EU healthcare proposals delayed

Court rulings say treatment should be available abroad within the EU
Court rulings say treatment should be available abroad within the EU

Plans to allow EU citizens to travel abroad for operations have been delayed.

The European Commission was to unveil its unifying healthcare proposals today, but "agenda reasons" mean the plans will not be published until next year.

The proposals have already come under attack from those concerned by the viability of treatment for British patients.

Dr Richard Vautrey of the British Medical Association (BMA) told the Today programme a "whole host of bureaucratic hurdles" could be encountered by those seeking to use the facility.

Speaking on the same programme, the NHS Confederation voiced concern that some patients would struggle to claim back the cost of an operation if British doctors decided the bill was unnecessary or unjustified.

Its policy director Nigel Edwards told the Today programme that the issue was one of inequality, claiming those living nearest to the continent and with the most money would benefit more than most on the NHS' books.

"For a lot of patients having more routine procedures, the incentives to travel will be much less, but the principle that if you need surgery you should be able to get it somewhere safe that can do it at a cost the NHS can afford is right," he said.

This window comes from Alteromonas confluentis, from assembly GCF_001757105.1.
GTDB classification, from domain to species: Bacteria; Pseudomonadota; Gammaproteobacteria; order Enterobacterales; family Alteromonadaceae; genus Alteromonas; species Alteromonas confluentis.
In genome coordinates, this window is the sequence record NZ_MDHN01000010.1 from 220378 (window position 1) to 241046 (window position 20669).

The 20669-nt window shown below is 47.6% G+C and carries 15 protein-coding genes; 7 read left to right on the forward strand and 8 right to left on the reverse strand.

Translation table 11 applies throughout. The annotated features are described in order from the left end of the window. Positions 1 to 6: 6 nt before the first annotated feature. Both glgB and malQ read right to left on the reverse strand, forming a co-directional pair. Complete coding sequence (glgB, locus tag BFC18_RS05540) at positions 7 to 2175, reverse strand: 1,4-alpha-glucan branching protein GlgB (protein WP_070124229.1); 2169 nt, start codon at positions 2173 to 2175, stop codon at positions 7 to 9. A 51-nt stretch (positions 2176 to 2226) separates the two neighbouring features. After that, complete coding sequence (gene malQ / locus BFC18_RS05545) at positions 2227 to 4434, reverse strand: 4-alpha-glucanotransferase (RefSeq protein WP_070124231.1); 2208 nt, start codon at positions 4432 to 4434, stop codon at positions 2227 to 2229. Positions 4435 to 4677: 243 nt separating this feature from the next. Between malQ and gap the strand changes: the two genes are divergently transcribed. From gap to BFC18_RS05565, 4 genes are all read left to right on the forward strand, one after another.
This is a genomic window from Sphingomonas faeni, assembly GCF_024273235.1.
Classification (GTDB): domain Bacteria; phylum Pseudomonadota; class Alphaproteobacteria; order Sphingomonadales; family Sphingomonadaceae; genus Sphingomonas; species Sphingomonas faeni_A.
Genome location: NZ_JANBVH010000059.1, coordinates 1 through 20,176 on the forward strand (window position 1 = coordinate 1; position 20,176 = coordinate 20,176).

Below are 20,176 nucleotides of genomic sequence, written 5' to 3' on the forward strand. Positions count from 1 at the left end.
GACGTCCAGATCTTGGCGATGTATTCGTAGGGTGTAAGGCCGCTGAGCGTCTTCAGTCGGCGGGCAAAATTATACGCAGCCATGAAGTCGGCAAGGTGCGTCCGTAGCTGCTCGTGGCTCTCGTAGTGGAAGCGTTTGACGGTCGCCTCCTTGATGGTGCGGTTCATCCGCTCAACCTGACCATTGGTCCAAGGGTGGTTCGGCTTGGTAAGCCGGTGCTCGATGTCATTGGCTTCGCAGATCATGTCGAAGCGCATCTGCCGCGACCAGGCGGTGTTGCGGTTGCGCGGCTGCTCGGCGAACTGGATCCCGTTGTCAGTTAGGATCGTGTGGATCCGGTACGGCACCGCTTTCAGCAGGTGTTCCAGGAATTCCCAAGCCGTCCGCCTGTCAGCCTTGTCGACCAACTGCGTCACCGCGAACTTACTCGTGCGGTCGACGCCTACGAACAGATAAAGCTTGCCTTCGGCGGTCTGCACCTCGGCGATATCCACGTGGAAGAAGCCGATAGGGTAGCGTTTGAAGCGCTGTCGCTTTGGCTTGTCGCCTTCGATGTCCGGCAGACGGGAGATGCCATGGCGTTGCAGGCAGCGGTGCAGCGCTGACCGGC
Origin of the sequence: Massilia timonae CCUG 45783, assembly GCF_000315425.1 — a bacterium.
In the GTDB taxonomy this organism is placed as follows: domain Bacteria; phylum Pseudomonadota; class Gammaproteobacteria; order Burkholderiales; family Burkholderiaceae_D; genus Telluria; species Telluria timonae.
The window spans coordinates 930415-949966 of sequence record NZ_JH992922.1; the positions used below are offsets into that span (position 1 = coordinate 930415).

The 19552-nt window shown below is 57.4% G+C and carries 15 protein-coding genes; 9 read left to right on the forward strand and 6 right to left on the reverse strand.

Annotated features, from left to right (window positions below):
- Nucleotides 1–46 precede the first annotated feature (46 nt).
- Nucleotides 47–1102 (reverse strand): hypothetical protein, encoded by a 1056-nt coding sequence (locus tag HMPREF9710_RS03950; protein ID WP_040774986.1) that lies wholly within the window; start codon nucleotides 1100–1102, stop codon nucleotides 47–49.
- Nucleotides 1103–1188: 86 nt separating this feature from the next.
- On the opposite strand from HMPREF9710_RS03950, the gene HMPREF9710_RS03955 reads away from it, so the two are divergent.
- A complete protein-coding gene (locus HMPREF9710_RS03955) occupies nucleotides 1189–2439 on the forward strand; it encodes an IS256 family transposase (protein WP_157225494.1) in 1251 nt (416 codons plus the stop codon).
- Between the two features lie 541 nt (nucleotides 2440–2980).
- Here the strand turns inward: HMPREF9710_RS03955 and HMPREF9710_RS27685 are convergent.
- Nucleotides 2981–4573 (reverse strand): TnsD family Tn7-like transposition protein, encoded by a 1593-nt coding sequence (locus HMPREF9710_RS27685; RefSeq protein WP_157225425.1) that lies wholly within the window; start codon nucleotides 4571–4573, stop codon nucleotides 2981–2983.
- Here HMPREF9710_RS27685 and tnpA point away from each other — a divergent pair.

The principle of a 'free market' within the European healthcare zone has won support from the Conservatives' health spokesman in the European parliament, John Bowis, however.

He said British patients would be "voting with their feet" once the proposals were introduced.

"People have been travelling abroad for various treatments for years and the procedure needs to be formalised rather than leaving decisions to the interpretation of the courts," Mr Bowis commented.

"As long as no toes are trodden on in the subsidiarity of health care systems in individual member states, this is a positive step."

A series of rulings by the European court of justice guaranteeing the right of citizens to be reimbursed after travelling to another EU state for treatment if they encountered "undue delay" in their home country made the draft directive necessary.

The case of Yvonne Watts, a Briton who travelled to France for a hip operation, resulted in one such ruling.


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